Rosendahl said the fines never recaptured the revenue that the city spent on the initiative. “By law, the state got the lion’s share of the fines,” he said.
Westchester resident Denny Schneider applauded the council’s decision on discontinuing the program. “I think that was the appropriate thing to do,” he said. “We were relying on technology with these cameras, and anyone who has owned a computer or a cell phone knows that they don’t always work properly.
“They’re only as good as the programmer,” Schneider added. “And we didn’t know a lot about how they were programmed.”
Mar Vista resident Ken Alpern thinks the program’s biggest problem was that it was based on revenue and not on public safety. “The tickets were woefully expensive and woefully under enforced,” Alpern said.
Ellison, who has won red light photo cases in appellate and federal court, said minor adjustments could make a big difference in reducing tickets and accidents.
“If the time between the changes between the red and yellow lights were adjusted by one second, that would solve a lot of problems,” he said.
Rosendahl said the Pico Boulevard and Bundy Drive location in West Los Angeles, just blocks north of Mar Vista, was an intersection that several of his Mar Vista constituents had complained about for months. Named as one of the Westside’s most dangerous intersections in 2007 with 64 accidents over a two-year period, the cameras were installed to prevent further collisions.
Schneider says he is ambivalent about Ellison’s idea of amnesty. “You don’t want to let someone go free if they’ve done something wrong,” he said. “But at the same time, we don’t have enough evidence that they have committed the violation with these cameras.”
Alpern, like Rosendahl, is not in favor of amnesty for anyone who has been given a red light photo ticket.
“If they indeed broke the law, then they need to pay the fine,” he said. “The question that I would ask anyone refusing to pay the fine is if there were a police officer at that intersection (instead of a red light camera), would they have been in violation of the law?”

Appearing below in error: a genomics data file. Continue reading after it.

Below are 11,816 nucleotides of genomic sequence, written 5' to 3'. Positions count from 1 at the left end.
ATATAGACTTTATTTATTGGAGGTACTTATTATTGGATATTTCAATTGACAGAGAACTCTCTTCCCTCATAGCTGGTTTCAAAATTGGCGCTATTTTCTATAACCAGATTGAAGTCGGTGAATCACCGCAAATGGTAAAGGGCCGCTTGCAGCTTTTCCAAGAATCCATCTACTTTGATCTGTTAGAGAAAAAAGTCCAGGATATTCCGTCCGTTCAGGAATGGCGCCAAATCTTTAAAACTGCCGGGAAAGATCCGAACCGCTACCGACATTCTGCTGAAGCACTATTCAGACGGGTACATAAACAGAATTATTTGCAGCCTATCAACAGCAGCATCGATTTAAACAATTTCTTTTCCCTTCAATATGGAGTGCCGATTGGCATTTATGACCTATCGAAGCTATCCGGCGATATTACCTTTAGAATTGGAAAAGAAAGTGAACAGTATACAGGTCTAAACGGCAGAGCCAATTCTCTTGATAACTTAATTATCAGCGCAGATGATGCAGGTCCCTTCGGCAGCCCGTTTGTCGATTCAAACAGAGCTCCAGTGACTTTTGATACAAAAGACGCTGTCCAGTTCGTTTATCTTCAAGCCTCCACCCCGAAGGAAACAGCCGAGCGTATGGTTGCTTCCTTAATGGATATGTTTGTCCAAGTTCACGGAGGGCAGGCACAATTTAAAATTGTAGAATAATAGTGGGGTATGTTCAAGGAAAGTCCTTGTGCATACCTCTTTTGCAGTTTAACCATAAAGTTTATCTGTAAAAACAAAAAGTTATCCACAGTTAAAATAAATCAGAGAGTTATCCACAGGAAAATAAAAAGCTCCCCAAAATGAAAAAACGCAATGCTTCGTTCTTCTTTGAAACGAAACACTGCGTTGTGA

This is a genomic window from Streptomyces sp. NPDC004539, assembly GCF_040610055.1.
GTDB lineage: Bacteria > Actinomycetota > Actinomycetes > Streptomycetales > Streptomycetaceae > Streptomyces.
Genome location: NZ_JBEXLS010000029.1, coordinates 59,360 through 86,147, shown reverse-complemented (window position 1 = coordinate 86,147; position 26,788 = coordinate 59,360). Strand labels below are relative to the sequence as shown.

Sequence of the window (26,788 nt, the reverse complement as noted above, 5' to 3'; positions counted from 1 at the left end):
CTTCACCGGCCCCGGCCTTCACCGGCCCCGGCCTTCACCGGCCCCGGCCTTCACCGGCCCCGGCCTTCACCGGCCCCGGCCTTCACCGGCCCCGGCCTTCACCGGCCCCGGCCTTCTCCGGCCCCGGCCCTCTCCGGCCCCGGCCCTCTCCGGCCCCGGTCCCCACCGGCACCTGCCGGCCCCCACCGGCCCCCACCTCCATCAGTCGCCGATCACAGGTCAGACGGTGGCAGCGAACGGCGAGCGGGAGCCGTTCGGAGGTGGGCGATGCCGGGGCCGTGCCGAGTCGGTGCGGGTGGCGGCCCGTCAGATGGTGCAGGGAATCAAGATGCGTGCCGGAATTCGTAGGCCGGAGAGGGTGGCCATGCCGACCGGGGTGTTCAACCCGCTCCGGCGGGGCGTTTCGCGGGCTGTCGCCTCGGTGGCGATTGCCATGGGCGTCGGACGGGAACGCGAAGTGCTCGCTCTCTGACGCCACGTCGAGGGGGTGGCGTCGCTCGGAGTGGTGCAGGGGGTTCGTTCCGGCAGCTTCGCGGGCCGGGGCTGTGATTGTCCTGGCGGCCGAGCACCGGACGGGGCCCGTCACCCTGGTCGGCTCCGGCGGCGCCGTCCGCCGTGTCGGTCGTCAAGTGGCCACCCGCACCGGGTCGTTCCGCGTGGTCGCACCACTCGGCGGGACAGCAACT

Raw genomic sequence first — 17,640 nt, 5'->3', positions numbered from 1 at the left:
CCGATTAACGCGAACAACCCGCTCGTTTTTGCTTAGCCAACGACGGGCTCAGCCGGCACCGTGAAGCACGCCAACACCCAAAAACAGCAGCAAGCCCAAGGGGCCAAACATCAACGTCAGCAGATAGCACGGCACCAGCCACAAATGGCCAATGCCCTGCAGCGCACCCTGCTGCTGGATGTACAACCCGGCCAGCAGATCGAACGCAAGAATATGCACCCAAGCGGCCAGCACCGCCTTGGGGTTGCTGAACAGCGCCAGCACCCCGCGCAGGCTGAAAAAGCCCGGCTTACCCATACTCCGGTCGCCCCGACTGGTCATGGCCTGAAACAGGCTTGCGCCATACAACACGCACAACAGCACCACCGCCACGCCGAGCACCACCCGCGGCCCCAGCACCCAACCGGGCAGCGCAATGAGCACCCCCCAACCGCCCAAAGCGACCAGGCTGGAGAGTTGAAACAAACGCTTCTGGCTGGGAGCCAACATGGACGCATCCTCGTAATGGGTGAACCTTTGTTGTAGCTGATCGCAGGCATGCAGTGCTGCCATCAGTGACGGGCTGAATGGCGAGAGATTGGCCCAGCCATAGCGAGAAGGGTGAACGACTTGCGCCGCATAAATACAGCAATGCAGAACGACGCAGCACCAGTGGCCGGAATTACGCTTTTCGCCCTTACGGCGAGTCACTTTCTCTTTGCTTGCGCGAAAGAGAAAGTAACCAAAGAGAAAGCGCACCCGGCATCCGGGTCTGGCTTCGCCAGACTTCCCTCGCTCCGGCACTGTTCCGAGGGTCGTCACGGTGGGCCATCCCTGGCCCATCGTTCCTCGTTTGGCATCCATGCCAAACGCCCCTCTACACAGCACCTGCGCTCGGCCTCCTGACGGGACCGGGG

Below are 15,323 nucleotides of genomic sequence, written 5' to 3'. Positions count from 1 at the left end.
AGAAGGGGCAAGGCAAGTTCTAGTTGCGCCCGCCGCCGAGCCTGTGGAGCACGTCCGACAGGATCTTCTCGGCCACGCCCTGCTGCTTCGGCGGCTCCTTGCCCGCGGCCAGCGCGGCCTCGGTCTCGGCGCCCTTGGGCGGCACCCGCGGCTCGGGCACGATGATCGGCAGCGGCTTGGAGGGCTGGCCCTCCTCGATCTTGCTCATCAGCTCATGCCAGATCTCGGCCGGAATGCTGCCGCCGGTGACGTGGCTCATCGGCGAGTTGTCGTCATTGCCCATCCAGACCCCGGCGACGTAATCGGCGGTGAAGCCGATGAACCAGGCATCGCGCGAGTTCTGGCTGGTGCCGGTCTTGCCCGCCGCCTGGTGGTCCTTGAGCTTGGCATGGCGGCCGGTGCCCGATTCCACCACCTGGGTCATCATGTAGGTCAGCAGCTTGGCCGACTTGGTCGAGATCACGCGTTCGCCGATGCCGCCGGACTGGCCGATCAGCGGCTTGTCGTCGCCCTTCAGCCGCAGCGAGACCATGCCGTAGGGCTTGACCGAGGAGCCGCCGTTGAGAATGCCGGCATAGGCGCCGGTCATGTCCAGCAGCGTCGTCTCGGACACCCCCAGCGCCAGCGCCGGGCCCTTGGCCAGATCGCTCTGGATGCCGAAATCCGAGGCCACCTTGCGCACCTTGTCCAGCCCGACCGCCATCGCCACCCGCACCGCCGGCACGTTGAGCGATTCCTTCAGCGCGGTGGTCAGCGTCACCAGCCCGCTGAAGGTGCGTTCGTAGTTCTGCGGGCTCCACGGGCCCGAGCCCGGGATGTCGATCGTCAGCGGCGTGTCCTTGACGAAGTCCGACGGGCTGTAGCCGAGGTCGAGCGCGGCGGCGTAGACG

Alpern is concerned that the loss of the photo cameras will give license to motorists who want to speed through intersections now that they will not be worried about a device snapping a photo of them and their car.
“I would hope that this will not give the green light to anyone to run a red light now,” he said.
Rosendahl noted that 60 percent of drivers who were cited for red light photo violations have paid their fines, another reason why he does not back Ellison’s call for a ticket reprieve. “The law is the law,” the councilman reiterated. “A lot of people have paid these very expensive tickets, so people who have not paid should not be given special treatment.”
Ellison said the council did the right thing by its constituents, even if Rosendahl is not supportive of his call for amnesty for those still facing the prospect of paying nearly $500 for running a red light.
“I think this is a spectacular result for the city,” he said.
Although the possibility of bringing back the photo cameras was raised by Councilman Bernard Parks, most members of the council seemed to be ready to move on to other topics. “I’m just glad that it’s over at this point,” said Rosendahl.
As of Aug. 1., red light camer at several intersections in Council District 11 had been dismantled.